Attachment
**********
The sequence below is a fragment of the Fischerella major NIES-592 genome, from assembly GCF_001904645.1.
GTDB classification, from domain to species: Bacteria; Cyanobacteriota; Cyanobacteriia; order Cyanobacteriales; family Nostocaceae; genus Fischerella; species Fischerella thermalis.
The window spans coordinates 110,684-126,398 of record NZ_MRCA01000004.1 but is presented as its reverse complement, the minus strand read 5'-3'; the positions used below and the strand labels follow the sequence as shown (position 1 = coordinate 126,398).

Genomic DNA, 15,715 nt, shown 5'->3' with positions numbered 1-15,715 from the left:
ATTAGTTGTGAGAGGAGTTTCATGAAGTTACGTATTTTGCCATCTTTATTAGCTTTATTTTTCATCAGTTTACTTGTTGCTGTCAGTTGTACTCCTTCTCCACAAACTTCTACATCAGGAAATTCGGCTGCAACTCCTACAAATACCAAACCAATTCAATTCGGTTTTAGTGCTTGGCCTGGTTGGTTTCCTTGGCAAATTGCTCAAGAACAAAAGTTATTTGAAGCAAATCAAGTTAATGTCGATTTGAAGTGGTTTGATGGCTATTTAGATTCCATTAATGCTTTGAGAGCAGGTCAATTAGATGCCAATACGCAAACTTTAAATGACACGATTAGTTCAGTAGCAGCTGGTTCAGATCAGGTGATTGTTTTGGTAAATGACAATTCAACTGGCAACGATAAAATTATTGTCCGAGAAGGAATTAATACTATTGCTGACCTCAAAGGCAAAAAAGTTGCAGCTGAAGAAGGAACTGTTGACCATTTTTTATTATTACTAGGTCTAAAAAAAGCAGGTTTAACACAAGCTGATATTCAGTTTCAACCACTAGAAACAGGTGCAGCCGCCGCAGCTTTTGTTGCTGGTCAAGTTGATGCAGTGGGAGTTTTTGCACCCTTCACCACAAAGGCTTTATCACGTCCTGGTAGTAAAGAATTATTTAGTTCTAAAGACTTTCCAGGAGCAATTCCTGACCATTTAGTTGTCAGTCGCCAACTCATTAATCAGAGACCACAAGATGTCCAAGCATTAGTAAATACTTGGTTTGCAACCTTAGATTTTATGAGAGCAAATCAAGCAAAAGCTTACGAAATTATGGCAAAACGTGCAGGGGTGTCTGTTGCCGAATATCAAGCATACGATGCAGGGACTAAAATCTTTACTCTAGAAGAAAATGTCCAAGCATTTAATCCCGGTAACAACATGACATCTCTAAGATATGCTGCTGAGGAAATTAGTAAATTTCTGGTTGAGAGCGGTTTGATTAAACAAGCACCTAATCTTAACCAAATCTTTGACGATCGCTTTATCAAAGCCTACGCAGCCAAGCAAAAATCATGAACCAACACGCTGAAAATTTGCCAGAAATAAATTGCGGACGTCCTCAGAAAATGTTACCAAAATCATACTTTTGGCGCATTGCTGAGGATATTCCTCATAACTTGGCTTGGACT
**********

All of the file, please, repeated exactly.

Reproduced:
The sequence below is a fragment of the Fischerella major NIES-592 genome, from assembly GCF_001904645.1.
GTDB classification, from domain to species: Bacteria; Cyanobacteriota; Cyanobacteriia; order Cyanobacteriales; family Nostocaceae; genus Fischerella; species Fischerella thermalis.
The window spans coordinates 110,684-126,398 of record NZ_MRCA01000004.1 but is presented as its reverse complement, the minus strand read 5'-3'; the positions used below and the strand labels follow the sequence as shown (position 1 = coordinate 126,398).

Genomic DNA, 15,715 nt, shown 5'->3' with positions numbered 1-15,715 from the left:
ATTAGTTGTGAGAGGAGTTTCATGAAGTTACGTATTTTGCCATCTTTATTAGCTTTATTTTTCATCAGTTTACTTGTTGCTGTCAGTTGTACTCCTTCTCCACAAACTTCTACATCAGGAAATTCGGCTGCAACTCCTACAAATACCAAACCAATTCAATTCGGTTTTAGTGCTTGGCCTGGTTGGTTTCCTTGGCAAATTGCTCAAGAACAAAAGTTATTTGAAGCAAATCAAGTTAATGTCGATTTGAAGTGGTTTGATGGCTATTTAGATTCCATTAATGCTTTGAGAGCAGGTCAATTAGATGCCAATACGCAAACTTTAAATGACACGATTAGTTCAGTAGCAGCTGGTTCAGATCAGGTGATTGTTTTGGTAAATGACAATTCAACTGGCAACGATAAAATTATTGTCCGAGAAGGAATTAATACTATTGCTGACCTCAAAGGCAAAAAAGTTGCAGCTGAAGAAGGAACTGTTGACCATTTTTTATTATTACTAGGTCTAAAAAAAGCAGGTTTAACACAAGCTGATATTCAGTTTCAACCACTAGAAACAGGTGCAGCCGCCGCAGCTTTTGTTGCTGGTCAAGTTGATGCAGTGGGAGTTTTTGCACCCTTCACCACAAAGGCTTTATCACGTCCTGGTAGTAAAGAATTATTTAGTTCTAAAGACTTTCCAGGAGCAATTCCTGACCATTTAGTTGTCAGTCGCCAACTCATTAATCAGAGACCACAAGATGTCCAAGCATTAGTAAATACTTGGTTTGCAACCTTAGATTTTATGAGAGCAAATCAAGCAAAAGCTTACGAAATTATGGCAAAACGTGCAGGGGTGTCTGTTGCCGAATATCAAGCATACGATGCAGGGACTAAAATCTTTACTCTAGAAGAAAATGTCCAAGCATTTAATCCCGGTAACAACATGACATCTCTAAGATATGCTGCTGAGGAAATTAGTAAATTTCTGGTTGAGAGCGGTTTGATTAAACAAGCACCTAATCTTAACCAAATCTTTGACGATCGCTTTATCAAAGCCTACGCAGCCAAGCAAAAATCATGAACCAACACGCTGAAAATTTGCCAGAAATAAATTGCGGACGTCCTCAGAAAATGTTACCAAAATCATACTTTTGGCGCATTGCTGAGGATATTCCTCATAACTTGGCTTGGACT